The following bibliography has been generated by bringing together all references provided by our content partners. There may be duplication.


  • Farjon A. (2015). Conifer Database (version Jan 2014). In: Species 2000 & ITIS Catalogue of Life, 26th August 2015 (Roskov Y., Abucay L., Orrell T., Nicolson D., Kunze T., Flann C., Bailly N., Kirk P., Bourgoin T., DeWalt R.E., Decock W., De Wever A., eds). Digital resource at Species 2000: Naturalis, Leiden, the Netherlands. ISSN 2405-8858.
  • Florin. 1956. In: Taxon 5 (8): 192.
  • Hickman, J. 1993. The Jepson Manual  Higher Plants of California. University of California Press. Los Angeles, California, E.U.A.
  • Image metadata at Bioimages ( External link.
  • Marticorena C & R Rodríguez . 1995-2005. Flora de Chile. Vols 1, 2(1-3). Ed. Universidad de Concepción, Concepción. 351 pp., 99 pp., 93 pp., 128 pp. Matthei O. 1995. Manual de las malezas que crecen en Chile. Alfabeta Impresores. 545 p.
  • Minnich, R. 1987. The Distribution of Forest Trees in Northern Baja California, Mexico. Madroño. 34 (2) : 105-110.
  • W3Tropicos. [en línea] [consulta: 2004]
  • Wiggins, I. 1980. Flora of Baja California. Stanford University Press. Stanford, California, E.U.A.
    1. American Forestry Association. 1982. National register of big trees.  American Forests 88(4):18-47.
    3. Bega, Robert V., tech. coord. 1978. Diseases of Pacific Coast  conifers. U.S. Department of Agriculture, Agriculture Handbook 521.  Washington, DC. 206 p.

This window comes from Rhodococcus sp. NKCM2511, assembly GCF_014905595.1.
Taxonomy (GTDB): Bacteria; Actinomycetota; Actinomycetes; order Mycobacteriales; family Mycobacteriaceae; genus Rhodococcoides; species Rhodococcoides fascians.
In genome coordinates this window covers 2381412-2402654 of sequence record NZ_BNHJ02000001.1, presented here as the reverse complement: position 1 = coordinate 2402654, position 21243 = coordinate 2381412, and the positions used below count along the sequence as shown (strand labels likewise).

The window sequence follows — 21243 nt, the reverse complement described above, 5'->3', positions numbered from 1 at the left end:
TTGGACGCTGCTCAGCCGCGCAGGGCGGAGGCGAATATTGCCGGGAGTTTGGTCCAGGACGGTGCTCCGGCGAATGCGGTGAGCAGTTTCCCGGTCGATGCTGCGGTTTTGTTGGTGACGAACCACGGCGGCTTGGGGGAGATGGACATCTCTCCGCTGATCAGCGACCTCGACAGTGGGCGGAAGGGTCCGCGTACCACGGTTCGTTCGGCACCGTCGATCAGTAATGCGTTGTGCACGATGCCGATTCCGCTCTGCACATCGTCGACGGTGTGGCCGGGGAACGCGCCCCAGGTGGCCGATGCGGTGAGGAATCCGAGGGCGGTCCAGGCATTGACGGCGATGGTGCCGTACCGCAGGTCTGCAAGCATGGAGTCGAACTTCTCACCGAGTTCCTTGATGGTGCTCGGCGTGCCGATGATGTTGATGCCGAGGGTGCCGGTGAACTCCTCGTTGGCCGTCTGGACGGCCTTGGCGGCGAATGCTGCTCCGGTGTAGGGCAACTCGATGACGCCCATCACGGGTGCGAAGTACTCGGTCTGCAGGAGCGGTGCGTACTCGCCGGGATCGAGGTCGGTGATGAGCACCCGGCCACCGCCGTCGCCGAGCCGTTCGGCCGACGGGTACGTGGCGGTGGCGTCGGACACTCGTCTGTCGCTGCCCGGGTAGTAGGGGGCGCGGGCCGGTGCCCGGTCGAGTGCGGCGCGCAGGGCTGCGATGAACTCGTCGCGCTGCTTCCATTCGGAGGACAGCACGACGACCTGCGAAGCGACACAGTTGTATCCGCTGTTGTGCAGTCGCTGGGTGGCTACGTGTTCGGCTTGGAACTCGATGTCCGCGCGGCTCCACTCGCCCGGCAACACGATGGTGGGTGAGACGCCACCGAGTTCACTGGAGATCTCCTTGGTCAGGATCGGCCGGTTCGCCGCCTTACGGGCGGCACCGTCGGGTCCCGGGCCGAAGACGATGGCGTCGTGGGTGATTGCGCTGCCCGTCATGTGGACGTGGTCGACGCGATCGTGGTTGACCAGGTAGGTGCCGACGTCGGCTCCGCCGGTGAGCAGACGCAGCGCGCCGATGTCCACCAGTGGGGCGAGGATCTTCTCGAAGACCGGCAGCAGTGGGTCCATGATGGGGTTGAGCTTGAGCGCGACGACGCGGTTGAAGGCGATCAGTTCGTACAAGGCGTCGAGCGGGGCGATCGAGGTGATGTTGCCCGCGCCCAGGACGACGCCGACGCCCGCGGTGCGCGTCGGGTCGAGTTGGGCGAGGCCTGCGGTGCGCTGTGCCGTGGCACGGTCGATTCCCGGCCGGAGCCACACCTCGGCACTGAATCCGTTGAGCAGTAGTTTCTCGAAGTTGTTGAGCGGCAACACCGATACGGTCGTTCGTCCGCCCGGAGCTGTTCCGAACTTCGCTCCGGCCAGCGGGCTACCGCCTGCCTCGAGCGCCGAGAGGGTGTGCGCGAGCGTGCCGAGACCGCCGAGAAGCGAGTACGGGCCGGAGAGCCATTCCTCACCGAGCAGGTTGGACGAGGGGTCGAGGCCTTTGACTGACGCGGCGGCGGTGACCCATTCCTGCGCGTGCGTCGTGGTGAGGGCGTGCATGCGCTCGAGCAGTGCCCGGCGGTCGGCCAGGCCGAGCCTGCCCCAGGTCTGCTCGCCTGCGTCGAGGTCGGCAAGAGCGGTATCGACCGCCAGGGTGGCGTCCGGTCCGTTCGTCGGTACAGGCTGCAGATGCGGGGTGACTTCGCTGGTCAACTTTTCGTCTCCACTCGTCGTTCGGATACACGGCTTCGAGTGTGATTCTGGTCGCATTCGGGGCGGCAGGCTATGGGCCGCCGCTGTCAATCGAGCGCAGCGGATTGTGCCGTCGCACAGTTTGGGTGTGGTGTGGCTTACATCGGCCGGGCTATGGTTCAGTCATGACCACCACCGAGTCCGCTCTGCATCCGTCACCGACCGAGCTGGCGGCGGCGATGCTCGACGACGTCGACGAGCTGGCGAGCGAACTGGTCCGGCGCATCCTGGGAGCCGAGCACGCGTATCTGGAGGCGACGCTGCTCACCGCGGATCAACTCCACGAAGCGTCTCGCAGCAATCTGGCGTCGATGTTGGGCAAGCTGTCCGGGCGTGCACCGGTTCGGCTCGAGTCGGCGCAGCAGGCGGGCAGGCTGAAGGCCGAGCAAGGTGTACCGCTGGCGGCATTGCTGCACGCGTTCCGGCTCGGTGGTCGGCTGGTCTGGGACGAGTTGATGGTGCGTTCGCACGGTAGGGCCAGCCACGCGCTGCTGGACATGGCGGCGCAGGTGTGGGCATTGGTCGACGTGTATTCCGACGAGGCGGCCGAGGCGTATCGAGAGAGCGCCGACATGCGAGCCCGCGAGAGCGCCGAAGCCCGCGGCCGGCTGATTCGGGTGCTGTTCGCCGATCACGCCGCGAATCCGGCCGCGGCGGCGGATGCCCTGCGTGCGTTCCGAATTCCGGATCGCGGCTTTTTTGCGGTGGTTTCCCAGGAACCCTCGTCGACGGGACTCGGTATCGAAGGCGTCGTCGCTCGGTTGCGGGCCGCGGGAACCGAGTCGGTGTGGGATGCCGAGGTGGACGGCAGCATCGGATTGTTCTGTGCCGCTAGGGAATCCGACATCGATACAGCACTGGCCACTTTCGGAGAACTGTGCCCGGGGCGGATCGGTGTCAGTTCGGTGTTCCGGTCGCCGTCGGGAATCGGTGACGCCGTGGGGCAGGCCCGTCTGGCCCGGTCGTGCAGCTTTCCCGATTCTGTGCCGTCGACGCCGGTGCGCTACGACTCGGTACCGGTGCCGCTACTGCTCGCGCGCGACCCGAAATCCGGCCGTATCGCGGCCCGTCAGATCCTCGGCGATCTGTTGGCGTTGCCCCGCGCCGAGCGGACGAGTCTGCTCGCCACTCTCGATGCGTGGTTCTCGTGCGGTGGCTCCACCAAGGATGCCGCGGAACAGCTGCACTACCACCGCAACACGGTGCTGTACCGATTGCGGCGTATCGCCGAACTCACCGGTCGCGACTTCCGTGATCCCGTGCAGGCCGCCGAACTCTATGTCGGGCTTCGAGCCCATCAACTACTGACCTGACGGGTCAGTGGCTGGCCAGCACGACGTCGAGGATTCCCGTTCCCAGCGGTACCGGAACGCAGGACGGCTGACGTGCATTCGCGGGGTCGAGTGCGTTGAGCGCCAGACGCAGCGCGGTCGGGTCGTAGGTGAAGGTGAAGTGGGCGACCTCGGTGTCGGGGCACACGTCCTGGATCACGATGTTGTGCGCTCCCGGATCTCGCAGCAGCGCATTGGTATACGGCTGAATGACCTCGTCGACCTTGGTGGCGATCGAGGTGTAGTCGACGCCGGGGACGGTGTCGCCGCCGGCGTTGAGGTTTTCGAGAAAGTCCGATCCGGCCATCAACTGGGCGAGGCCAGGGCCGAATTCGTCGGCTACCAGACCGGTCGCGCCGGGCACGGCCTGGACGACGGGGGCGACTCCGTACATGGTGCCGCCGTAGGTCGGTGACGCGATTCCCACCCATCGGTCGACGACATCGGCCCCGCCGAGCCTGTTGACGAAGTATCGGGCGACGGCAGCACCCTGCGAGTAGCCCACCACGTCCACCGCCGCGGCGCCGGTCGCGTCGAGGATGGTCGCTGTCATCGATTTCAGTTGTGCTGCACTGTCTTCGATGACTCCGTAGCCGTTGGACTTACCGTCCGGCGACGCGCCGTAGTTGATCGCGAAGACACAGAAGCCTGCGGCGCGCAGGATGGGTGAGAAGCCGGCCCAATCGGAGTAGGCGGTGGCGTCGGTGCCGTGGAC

5. Dolph, K. Leroy. Data on file. Pacific Southwest Forest and Range  Experiment Station, Redding, CA.
    7. Engstrom, Thomas T. 1976. The financial feasibility of growing  incense-cedar (Calocedrus decurrens) [Torr.] Florin) at Blodgett  Forest Research Station, California. Thesis (M.F.), Department of  Forestry and Conservation, University of California, Berkeley. 34 p.  plus 73 p. appendix.
    9. Eyre, F. H., ed. 1980. Forest cover types of the United States and  Canada. Society of American Foresters, Washington, DC. 148 p.
    11. Furniss, R. L., and V. M. Carolin. 1977. Western forest insects. U.S.  Department of Agriculture, Miscellaneous Publication 1339. Washington,  DC. 654 p.
    13. Griffin, James R., and William B. Critchfield. 1972. The distribution  of forest trees in California. USDA Forest Service, Research Paper  PSW-82 (reprinted with supplement, 1976). Pacific Southwest Forest and  Range Experiment Station, Berkeley, CA. 118 p.